How People Listen in the Car

Although these are American numbers–and numbers collected by radio-related companies (Arbitron, Edison and Scarborough)–there’s something to be gleaned here.

At the moment, 84% of drivers and passengers say that AM and FM radio is their top choice for entertainment while in a car.  That’s comforting for radio group owners.  However…


  • 24% of those 18 and older have used their iPod/MP3 player in the car.
  • If we move to just 18-24 year-olds, 55% of them have hooked up an iPod in the car.
  • About 20% of people 18-24 (6% overall) access Pandora on their phone in the car.
  • 40% of Americans want built-in wireless in the car (and this beyond connecting just your smartphone).

Dig deeper and you’ll find this:


  • The dominance of radio listening in cars has dropped by 12% since 2003.
  • In-car listening to satellite radio has increased from 1% in 2003 to 8% today.


Now look at this chart:

 Radio had better pay attention to these trends.  More detail here.

Alan Cross

is an internationally known broadcaster, interviewer, writer, consultant, blogger and speaker. In his 40+ years in the music business, Alan has interviewed the biggest names in rock, from David Bowie and U2 to Pearl Jam and the Foo Fighters. He’s also known as a musicologist and documentarian through programs like The Ongoing History of New Music.

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3 thoughts on “How People Listen in the Car

  • I just recently rented a car and was listening to a satellite radio station that played music similar to a very quickly flipped station here in Edmonton. And I was a little sad I didn't have the, local, terrestrial choice.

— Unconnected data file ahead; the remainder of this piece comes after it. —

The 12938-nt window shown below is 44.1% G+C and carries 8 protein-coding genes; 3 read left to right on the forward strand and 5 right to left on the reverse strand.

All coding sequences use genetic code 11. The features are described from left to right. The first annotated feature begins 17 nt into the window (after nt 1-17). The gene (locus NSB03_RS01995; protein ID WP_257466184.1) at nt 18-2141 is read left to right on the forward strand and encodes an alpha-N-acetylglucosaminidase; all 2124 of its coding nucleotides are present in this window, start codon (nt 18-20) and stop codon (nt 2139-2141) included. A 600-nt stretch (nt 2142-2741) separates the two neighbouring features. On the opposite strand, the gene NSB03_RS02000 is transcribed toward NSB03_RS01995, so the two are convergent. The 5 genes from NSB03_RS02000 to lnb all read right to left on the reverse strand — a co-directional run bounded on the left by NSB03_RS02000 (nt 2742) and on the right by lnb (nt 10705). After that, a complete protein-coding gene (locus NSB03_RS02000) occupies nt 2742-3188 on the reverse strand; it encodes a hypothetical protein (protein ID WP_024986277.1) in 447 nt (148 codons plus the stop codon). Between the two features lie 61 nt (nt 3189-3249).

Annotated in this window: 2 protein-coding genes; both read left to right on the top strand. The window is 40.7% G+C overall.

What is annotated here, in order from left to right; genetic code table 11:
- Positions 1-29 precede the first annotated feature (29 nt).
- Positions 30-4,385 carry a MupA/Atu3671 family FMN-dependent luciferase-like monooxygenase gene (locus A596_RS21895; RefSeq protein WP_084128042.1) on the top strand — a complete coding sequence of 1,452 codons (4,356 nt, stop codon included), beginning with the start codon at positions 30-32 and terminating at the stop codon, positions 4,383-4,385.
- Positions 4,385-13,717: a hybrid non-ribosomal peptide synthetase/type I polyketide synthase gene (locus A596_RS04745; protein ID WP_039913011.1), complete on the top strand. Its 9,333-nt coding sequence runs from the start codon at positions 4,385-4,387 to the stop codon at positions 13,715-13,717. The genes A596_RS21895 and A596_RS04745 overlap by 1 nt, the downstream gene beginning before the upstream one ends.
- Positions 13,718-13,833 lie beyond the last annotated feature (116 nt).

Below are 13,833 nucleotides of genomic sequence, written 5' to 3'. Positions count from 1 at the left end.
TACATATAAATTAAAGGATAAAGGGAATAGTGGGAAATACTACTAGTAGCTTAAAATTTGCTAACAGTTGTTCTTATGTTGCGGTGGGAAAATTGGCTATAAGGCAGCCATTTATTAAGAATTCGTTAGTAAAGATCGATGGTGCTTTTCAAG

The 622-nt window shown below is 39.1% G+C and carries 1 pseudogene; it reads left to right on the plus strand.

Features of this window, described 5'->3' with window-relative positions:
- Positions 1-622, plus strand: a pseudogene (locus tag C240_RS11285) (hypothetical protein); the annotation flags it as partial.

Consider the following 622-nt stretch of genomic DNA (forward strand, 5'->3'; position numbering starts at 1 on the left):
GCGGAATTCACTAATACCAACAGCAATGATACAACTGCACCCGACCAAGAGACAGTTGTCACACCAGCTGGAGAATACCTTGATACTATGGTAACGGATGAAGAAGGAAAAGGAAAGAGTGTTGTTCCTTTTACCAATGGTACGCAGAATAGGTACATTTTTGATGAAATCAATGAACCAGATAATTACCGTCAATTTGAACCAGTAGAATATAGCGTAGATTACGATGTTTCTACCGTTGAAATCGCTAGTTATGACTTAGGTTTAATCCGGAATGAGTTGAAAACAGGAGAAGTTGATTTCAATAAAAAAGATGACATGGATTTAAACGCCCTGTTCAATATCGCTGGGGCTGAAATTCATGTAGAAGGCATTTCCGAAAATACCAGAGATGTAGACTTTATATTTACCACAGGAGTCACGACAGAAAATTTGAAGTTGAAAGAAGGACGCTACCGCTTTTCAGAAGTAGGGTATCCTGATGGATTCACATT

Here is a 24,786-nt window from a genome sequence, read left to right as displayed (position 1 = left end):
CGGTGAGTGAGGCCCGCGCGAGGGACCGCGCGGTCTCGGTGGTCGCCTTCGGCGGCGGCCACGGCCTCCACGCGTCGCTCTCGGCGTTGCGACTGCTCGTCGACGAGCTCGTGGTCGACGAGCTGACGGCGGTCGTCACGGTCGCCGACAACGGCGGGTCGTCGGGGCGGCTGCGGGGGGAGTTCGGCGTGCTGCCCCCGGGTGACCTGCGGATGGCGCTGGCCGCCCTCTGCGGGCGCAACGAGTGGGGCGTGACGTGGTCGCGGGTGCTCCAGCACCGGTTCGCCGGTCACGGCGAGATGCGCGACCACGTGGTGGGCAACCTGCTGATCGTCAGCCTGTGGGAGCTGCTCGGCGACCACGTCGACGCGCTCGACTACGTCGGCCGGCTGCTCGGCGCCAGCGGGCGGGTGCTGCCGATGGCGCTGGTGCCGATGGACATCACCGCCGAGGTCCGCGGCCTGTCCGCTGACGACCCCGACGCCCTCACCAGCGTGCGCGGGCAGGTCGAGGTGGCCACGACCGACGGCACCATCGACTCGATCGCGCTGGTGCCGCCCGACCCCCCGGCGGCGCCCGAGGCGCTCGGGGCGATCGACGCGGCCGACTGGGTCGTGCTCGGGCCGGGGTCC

Hopefully radio stations are thinking about new content to engage listeners and aren't hanging their futures on being the top choice in-car, since that is clearly starting to erode.

  • Jeff – was that station like The Sound? If so, I'd pay for satellite radio just for that. Great station.

    (Also, hello!)

  • It was indeed The Sound (which, for non-Edmontonians was a short-lived station aimed at people in their late 20s and early 30s featuring 90s rock and pop, some new stuff, and even local music). It was a terrible decision to flip formats after, what, a few months?, since it was actually entertaining and fresh.

    I really hope radio stations figure out why satellite radio, podcasts, and iPods are good options: they aren't the same predictable stuff I can hear in every single city on 3 different stations. Be original, take chances with your format (such as being a little more niche), and embrace your city's music.

    p.s. Hi back!


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